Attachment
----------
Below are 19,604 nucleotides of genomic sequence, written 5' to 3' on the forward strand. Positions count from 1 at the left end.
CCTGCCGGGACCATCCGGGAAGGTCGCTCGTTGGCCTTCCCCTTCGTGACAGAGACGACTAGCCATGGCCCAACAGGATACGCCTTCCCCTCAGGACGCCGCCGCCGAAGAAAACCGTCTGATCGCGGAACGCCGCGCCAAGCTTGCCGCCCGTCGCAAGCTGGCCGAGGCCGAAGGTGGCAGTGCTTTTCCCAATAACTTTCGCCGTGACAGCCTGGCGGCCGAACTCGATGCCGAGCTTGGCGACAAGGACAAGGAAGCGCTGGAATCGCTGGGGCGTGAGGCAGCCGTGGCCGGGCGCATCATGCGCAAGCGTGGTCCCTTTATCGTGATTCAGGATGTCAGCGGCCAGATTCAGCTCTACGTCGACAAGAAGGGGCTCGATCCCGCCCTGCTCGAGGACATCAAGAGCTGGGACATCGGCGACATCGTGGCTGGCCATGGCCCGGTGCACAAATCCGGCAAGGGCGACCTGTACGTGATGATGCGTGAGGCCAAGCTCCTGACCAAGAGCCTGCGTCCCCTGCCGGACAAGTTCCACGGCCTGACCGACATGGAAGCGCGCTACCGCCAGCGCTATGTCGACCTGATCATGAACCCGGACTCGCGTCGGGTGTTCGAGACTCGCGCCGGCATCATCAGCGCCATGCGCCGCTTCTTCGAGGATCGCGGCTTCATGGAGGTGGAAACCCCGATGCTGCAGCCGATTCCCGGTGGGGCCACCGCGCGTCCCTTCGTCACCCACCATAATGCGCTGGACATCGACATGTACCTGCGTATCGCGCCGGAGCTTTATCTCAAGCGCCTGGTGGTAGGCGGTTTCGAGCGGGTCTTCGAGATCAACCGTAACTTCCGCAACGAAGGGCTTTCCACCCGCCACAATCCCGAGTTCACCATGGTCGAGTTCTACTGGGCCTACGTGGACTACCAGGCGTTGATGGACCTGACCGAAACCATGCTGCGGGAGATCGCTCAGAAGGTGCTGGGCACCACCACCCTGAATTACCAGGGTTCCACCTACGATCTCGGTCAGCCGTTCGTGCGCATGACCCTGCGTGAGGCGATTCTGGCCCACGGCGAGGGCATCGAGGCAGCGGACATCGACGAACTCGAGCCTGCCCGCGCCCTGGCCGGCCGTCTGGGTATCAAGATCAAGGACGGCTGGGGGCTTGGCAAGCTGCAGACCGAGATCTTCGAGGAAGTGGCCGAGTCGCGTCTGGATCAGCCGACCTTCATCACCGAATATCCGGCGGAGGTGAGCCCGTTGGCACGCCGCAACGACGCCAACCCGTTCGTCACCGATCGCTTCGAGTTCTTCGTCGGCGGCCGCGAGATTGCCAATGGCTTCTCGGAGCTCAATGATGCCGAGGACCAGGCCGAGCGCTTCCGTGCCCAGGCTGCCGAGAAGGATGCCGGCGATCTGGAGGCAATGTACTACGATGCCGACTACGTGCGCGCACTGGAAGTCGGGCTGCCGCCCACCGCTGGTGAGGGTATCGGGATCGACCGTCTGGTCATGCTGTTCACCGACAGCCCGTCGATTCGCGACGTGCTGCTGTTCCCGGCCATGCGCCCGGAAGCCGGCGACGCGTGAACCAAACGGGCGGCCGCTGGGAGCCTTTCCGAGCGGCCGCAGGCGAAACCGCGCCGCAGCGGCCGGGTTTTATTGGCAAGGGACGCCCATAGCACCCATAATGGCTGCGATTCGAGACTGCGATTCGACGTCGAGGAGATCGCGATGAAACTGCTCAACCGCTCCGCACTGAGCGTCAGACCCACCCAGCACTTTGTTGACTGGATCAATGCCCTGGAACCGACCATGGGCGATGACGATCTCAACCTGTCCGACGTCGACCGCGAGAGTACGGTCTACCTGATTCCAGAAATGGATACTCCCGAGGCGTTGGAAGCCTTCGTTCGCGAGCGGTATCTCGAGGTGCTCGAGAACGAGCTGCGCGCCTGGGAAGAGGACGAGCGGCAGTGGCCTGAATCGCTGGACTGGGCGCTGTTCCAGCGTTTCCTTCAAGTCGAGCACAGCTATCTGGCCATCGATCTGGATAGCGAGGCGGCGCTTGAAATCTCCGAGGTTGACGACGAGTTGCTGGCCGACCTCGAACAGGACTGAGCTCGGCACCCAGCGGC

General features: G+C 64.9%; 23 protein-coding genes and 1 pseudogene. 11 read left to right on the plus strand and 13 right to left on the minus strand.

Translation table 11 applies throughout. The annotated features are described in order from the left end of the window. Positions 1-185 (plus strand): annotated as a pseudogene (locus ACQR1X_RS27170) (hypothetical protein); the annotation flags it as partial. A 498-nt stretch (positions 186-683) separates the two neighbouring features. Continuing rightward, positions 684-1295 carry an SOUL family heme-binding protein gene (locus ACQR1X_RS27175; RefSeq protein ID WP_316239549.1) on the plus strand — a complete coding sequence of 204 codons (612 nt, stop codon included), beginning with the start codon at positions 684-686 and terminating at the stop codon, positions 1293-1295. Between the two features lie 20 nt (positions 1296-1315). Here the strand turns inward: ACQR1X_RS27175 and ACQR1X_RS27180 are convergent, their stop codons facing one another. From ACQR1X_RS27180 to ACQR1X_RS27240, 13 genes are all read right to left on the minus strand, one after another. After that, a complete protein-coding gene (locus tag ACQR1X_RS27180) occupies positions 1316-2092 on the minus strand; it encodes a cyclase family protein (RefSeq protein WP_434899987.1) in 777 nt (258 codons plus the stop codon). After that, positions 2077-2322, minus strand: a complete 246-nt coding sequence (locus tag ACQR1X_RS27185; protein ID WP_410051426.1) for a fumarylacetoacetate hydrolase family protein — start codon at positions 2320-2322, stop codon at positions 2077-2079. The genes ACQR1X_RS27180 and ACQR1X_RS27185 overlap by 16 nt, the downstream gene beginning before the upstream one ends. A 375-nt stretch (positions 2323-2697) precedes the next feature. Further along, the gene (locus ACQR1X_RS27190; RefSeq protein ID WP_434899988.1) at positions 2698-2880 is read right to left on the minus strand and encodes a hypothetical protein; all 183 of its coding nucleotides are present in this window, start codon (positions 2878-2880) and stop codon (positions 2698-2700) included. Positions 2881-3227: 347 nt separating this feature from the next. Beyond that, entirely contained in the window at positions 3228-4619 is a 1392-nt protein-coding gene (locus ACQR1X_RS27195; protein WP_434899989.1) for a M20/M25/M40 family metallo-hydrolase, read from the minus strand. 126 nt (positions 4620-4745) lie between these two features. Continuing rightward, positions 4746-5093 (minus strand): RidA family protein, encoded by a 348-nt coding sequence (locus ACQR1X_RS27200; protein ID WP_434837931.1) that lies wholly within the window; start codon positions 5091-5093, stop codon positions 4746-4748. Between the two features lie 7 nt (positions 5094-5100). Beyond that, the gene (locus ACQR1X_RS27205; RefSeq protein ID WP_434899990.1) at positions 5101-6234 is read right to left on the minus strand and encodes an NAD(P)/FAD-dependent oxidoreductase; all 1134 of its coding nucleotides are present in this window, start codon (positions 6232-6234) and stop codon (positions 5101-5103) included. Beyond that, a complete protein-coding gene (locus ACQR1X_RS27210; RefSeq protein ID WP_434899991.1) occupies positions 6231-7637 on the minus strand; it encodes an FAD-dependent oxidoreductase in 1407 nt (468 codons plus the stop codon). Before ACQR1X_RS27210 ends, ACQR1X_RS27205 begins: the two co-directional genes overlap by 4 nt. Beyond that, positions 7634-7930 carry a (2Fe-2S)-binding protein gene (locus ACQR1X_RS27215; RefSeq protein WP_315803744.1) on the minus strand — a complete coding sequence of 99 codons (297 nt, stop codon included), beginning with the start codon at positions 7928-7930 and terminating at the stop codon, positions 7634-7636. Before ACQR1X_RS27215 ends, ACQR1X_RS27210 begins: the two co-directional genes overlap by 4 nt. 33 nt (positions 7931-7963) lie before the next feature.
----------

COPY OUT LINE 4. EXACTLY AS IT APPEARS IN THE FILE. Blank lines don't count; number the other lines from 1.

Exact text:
Translation table 11 applies throughout. The annotated features are described in order from the left end of the window. Positions 1-185 (plus strand): annotated as a pseudogene (locus ACQR1X_RS27170) (hypothetical protein); the annotation flags it as partial. A 498-nt stretch (positions 186-683) separates the two neighbouring features. Continuing rightward, positions 684-1295 carry an SOUL family heme-binding protein gene (locus ACQR1X_RS27175; RefSeq protein ID WP_316239549.1) on the plus strand — a complete coding sequence of 204 codons (612 nt, stop codon included), beginning with the start codon at positions 684-686 and terminating at the stop codon, positions 1293-1295. Between the two features lie 20 nt (positions 1296-1315). Here the strand turns inward: ACQR1X_RS27175 and ACQR1X_RS27180 are convergent, their stop codons facing one another. From ACQR1X_RS27180 to ACQR1X_RS27240, 13 genes are all read right to left on the minus strand, one after another. After that, a complete protein-coding gene (locus tag ACQR1X_RS27180) occupies positions 1316-2092 on the minus strand; it encodes a cyclase family protein (RefSeq protein WP_434899987.1) in 777 nt (258 codons plus the stop codon). After that, positions 2077-2322, minus strand: a complete 246-nt coding sequence (locus tag ACQR1X_RS27185; protein ID WP_410051426.1) for a fumarylacetoacetate hydrolase family protein — start codon at positions 2320-2322, stop codon at positions 2077-2079. The genes ACQR1X_RS27180 and ACQR1X_RS27185 overlap by 16 nt, the downstream gene beginning before the upstream one ends. A 375-nt stretch (positions 2323-2697) precedes the next feature. Further along, the gene (locus ACQR1X_RS27190; RefSeq protein ID WP_434899988.1) at positions 2698-2880 is read right to left on the minus strand and encodes a hypothetical protein; all 183 of its coding nucleotides are present in this window, start codon (positions 2878-2880) and stop codon (positions 2698-2700) included. Positions 2881-3227: 347 nt separating this feature from the next. Beyond that, entirely contained in the window at positions 3228-4619 is a 1392-nt protein-coding gene (locus ACQR1X_RS27195; protein WP_434899989.1) for a M20/M25/M40 family metallo-hydrolase, read from the minus strand. 126 nt (positions 4620-4745) lie between these two features. Continuing rightward, positions 4746-5093 (minus strand): RidA family protein, encoded by a 348-nt coding sequence (locus ACQR1X_RS27200; protein ID WP_434837931.1) that lies wholly within the window; start codon positions 5091-5093, stop codon positions 4746-4748. Between the two features lie 7 nt (positions 5094-5100). Beyond that, the gene (locus ACQR1X_RS27205; RefSeq protein ID WP_434899990.1) at positions 5101-6234 is read right to left on the minus strand and encodes an NAD(P)/FAD-dependent oxidoreductase; all 1134 of its coding nucleotides are present in this window, start codon (positions 6232-6234) and stop codon (positions 5101-5103) included. Beyond that, a complete protein-coding gene (locus ACQR1X_RS27210; RefSeq protein ID WP_434899991.1) occupies positions 6231-7637 on the minus strand; it encodes an FAD-dependent oxidoreductase in 1407 nt (468 codons plus the stop codon). Before ACQR1X_RS27210 ends, ACQR1X_RS27205 begins: the two co-directional genes overlap by 4 nt. Beyond that, positions 7634-7930 carry a (2Fe-2S)-binding protein gene (locus ACQR1X_RS27215; RefSeq protein WP_315803744.1) on the minus strand — a complete coding sequence of 99 codons (297 nt, stop codon included), beginning with the start codon at positions 7928-7930 and terminating at the stop codon, positions 7634-7636. Before ACQR1X_RS27215 ends, ACQR1X_RS27210 begins: the two co-directional genes overlap by 4 nt. 33 nt (positions 7931-7963) lie before the next feature.